11/20/2001 12:00AM

Asmussen's arsenal is both potent and plentiful

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NEW ORLEANS - Ask about anyone on the Fair Grounds backstretch which trainer is set up for a blockbuster meet here and one name keeps surfacing: Steve Asmussen.

Tom Amoss, the eight-time leading trainer here who tied with Asmussen for last year's title, summed up the situation. "He's got tremendous quality in his stable, and he's got numbers," Amoss said. "He's going to be tough to beat."

Asmussen's far-flung operation is gradually coalescing around this part of the country. This week, his Northern division is busy chasing the training title at Churchill Downs - with 10 wins, Asmussen topped the standings early this week. The Churchill string will make its way south next week, and over the winter Asmussen will split his stock among Fair Grounds, Sam Houston (where he also is the current leading trainer), and even Delta Downs, where he will have 30 horses. Later in the winter, Asmussen also will have a string at Oaklawn.

That's the quantity. As for the quality, Asmussen already has won with 11 2-year-olds this fall in Kentucky, and he has made eight colts early nominees to the Louisiana Derby, a race he won last year with Fifty Stars, who has resumed training in Laredo, Texas, after recovering from an injury.

"I'm very encouraged with the 2-year-olds," Asmussen said. "We have probably nine horses that are around where [Fifty Stars] was at this time last year."

Asmussen said he didn't send any turf horses to Kentucky, so expect him to excel in that area here. In fact, Asmussen's vast stable includes horses for virtually every class level, distance, or surface "I'm happy with the balance we have," he said. "I think we'll win a bunch of races here. I'd say we're stronger this year than last year."

Wagering service should meet goals

Fair Grounds's account wagering service, which is in its first year of operation, has expanded to about 3,000 subscribers, and track president Bryan Krantz is optimistic the program will meet its annual goal of $10 million in handle.

The account-wagering program includes both telephone and online betting, though the Internet side of the business is still in development. The track is close to completing a video component to its online service that would allow computer users to view basically the same graphics as television viewers.

The account-wagering menu will offer wagering on as many as four tracks besides Fair Grounds this winter, and the track has reached an agreement with Cox Cable to present its product on local channel 75. That outlet will reach about 500,000 homes, and Krantz said he has signed on with a cable provider in Houma, La., that will bring the product into another 400,000 homes.

Fair Grounds finds itself in competition with Television Games Network. Fair Grounds and TVG have a loose affiliation, Krantz said, but several major tracks, including those run by Churchill Downs, Inc. and the New York Racing Association, won't provide their signal to Fair Grounds for account wagering because of their relationship with TVG. That group, however, does not include the racetracks owned by Frank Stronach's Magna Entertainment, which means Fair Grounds winter menu will include races from Gulfstream Park and Santa Anita.

Krantz said he anticipates further growth in the account-wagering division, and that Fair Grounds might consider buying satellite space for national distribution if the business prospers.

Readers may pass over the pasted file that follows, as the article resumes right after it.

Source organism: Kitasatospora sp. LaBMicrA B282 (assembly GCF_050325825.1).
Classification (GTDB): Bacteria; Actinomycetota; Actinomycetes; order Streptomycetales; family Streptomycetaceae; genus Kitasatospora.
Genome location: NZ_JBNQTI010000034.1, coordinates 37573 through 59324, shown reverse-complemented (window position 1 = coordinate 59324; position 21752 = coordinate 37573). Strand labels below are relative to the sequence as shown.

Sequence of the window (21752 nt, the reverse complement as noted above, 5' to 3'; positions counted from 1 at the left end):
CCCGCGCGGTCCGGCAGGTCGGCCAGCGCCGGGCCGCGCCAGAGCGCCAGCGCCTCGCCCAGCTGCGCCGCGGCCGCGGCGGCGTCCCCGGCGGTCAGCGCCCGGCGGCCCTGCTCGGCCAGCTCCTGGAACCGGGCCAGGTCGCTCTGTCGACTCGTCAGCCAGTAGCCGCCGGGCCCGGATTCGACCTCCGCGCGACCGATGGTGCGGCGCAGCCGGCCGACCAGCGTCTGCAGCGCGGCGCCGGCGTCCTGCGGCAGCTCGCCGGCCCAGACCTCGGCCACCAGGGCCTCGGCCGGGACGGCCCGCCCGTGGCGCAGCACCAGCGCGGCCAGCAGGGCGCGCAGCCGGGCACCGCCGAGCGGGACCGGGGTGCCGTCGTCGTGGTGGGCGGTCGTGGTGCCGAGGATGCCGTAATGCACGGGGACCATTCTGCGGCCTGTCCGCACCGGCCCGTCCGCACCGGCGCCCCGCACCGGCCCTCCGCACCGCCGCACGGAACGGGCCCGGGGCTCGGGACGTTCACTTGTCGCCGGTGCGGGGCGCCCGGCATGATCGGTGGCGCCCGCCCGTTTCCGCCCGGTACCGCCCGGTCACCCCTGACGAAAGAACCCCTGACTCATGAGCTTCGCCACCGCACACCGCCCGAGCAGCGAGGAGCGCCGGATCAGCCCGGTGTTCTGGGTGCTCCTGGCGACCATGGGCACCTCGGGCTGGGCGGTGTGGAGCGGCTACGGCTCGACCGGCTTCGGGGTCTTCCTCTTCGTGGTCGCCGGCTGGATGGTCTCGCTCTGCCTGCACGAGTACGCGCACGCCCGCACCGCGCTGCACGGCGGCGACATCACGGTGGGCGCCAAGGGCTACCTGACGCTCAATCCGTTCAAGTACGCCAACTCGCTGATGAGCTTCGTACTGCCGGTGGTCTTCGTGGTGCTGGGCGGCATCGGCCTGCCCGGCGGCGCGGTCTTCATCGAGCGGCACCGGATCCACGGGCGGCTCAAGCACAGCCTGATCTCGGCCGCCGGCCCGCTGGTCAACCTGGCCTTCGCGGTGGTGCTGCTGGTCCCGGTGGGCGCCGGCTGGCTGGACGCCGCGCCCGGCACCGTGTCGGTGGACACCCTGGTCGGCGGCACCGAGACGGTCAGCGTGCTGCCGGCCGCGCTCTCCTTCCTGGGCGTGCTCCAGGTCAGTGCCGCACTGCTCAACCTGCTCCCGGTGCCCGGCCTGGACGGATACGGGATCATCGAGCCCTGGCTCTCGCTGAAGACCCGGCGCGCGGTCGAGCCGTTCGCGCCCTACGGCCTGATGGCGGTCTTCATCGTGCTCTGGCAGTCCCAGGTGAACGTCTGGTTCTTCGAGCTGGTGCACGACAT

Bonapaw, Alonzo reunited

Bonapaw is back home and ready to defend his title in the Thanksgiving Day Handicap, though the passage of a year has seen the horse go from a local secret to a nationally recognized sprinter. Bonapaw flopped in his most recent start, the Forego Handicap at Saratoga, but distinguished himself at racetracks from Iowa to New York after leaving Louisiana for the first time last spring.

When the locally based trainer Tucker Alonzo declined to travel north late this summer, Bonapaw wound up in trainer Al Stall's barn at Saratoga, but Alonzo has Bonapaw back now for owners Jim and Dennis Richards. "He's doing good again now," said Alonzo, who trains an eight-horse string, none of whom can hold a candle to Bonapaw. "He's a freak," Alonzo said.

Bonapaw got a month off after returning to Louisiana, and ideally, Alonzo said, he would have another week to get Bonapaw ready for the Thanksgiving Handicap. But Bonapaw, always a good work horse, has breezed four times, the last two of which were exceptional five-furlong moves. "He'll run his race, though," Alonzo said.

Bonapaw has Fair Grounds regular Crucible and the reformed claiming horse Robin de Nest to beat in the $75,000 Thanksgiving Day. Robin de Nest has won six times this year for trainer Tom Amoss and owner Tom Boy Stable and finished second to the crack sprinter Bet on Sunshine in his last start.

Real Cozzy resting

Trainer Danny Peitz said that Fair Grounds Oaks winner Real Cozzy, has been turned out to recover from a long 2001 campaign, but is scheduled to return to training early next month.

"She's in Ocala [Florida] now getting some rest and relaxation," said Peitz, who expects to get Real Cozzy back to New Orleans by the first of the year. "Hopefully she'll be back in time to make the Chou Croute" on Feb. 23, Peitz said.

Though she failed to win again after the Fair Grounds Oaks, Real Cozzy, a Cozzene filly owned by Robert and Lawana Low, finished second in two Grade 1 races and third in another. She wound up the year on a somewhat sour note when she was seventh in the Grade 1 Gazelle, after which Peitz and the Lows decided to put an end to her campaign.